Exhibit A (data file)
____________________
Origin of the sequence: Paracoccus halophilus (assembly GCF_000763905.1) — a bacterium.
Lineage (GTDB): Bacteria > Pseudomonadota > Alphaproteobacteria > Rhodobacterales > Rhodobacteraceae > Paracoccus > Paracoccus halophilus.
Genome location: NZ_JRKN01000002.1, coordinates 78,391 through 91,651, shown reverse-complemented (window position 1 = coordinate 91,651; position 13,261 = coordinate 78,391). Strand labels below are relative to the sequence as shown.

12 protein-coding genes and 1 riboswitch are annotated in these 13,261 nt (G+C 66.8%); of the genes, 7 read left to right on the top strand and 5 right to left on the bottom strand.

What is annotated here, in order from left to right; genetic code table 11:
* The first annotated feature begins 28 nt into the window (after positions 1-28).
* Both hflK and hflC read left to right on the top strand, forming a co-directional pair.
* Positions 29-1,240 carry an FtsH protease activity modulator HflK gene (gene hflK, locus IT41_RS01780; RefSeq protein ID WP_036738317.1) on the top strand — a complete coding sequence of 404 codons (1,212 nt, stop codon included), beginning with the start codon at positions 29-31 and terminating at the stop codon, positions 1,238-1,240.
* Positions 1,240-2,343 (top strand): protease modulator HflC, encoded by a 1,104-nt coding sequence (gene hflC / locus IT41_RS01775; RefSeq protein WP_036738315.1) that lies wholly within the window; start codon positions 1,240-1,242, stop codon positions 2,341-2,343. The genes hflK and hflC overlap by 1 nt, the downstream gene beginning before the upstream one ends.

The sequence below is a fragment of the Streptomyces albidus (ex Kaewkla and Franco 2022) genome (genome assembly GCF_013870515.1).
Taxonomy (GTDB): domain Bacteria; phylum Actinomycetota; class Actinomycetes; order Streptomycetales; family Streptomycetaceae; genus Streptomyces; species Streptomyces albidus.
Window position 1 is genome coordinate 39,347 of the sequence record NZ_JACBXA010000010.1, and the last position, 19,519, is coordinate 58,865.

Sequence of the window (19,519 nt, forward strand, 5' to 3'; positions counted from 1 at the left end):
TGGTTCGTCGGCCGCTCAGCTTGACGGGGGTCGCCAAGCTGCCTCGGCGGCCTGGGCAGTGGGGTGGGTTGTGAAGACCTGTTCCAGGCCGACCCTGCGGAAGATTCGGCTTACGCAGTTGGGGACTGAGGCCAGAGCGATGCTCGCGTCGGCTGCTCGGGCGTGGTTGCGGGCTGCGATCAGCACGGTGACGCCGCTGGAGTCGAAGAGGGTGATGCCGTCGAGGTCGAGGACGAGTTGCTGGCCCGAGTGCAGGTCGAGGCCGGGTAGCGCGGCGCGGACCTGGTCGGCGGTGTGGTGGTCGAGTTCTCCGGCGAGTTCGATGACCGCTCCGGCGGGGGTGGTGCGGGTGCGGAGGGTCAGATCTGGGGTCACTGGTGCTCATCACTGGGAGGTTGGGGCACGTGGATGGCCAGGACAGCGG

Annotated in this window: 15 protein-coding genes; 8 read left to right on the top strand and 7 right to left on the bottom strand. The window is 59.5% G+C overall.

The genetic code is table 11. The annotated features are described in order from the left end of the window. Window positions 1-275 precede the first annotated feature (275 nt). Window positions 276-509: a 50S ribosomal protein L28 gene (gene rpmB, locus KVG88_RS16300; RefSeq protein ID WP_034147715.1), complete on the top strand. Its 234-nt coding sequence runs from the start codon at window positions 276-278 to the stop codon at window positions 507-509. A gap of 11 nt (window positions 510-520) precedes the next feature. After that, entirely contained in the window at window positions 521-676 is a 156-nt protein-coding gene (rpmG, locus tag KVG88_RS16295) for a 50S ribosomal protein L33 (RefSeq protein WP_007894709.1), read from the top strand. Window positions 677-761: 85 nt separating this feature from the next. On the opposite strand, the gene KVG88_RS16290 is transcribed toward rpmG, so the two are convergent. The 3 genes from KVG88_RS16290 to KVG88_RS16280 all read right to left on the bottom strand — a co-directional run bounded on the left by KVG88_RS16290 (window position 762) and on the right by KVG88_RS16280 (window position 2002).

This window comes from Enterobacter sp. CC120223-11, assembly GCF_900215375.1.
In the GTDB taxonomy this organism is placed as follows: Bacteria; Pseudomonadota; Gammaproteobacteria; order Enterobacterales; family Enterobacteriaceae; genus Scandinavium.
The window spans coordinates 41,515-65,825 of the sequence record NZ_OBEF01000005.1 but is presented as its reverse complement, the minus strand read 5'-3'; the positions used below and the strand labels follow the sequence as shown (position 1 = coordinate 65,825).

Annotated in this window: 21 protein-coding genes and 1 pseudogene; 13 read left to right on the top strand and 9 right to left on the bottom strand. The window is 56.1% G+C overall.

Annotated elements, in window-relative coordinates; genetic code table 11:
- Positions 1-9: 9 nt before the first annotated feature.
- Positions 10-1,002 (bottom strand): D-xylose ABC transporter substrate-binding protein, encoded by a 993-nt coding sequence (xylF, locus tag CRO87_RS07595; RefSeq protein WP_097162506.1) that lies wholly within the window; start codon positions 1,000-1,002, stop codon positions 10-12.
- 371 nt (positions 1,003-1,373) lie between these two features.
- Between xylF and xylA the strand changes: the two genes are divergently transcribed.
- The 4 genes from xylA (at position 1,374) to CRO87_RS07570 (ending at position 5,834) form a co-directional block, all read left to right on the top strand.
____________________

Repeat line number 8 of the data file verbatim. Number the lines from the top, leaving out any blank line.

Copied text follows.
* Positions 29-1,240 carry an FtsH protease activity modulator HflK gene (gene hflK, locus IT41_RS01780; RefSeq protein ID WP_036738317.1) on the top strand — a complete coding sequence of 404 codons (1,212 nt, stop codon included), beginning with the start codon at positions 29-31 and terminating at the stop codon, positions 1,238-1,240.